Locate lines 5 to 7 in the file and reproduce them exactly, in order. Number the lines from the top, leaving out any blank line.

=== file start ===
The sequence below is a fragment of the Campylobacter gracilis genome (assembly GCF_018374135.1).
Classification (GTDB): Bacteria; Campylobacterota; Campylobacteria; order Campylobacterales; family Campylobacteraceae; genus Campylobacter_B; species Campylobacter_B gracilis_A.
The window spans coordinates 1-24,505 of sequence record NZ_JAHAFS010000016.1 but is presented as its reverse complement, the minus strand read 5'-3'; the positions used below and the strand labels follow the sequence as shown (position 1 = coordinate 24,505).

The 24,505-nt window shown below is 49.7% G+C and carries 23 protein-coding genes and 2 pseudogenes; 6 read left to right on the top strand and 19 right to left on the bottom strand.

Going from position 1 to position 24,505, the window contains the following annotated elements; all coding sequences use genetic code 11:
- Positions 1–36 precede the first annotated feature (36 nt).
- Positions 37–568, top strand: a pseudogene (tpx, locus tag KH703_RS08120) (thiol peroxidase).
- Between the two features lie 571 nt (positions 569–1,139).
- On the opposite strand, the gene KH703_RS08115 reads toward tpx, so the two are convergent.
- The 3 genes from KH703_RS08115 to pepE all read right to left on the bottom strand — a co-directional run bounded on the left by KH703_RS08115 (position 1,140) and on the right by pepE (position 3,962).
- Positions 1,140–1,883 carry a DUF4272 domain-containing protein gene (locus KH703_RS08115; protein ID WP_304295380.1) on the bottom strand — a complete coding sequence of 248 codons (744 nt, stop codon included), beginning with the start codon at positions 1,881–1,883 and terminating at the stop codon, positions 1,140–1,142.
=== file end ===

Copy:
Going from position 1 to position 24,505, the window contains the following annotated elements; all coding sequences use genetic code 11:
- Positions 1–36 precede the first annotated feature (36 nt).
- Positions 37–568, top strand: a pseudogene (tpx, locus tag KH703_RS08120) (thiol peroxidase).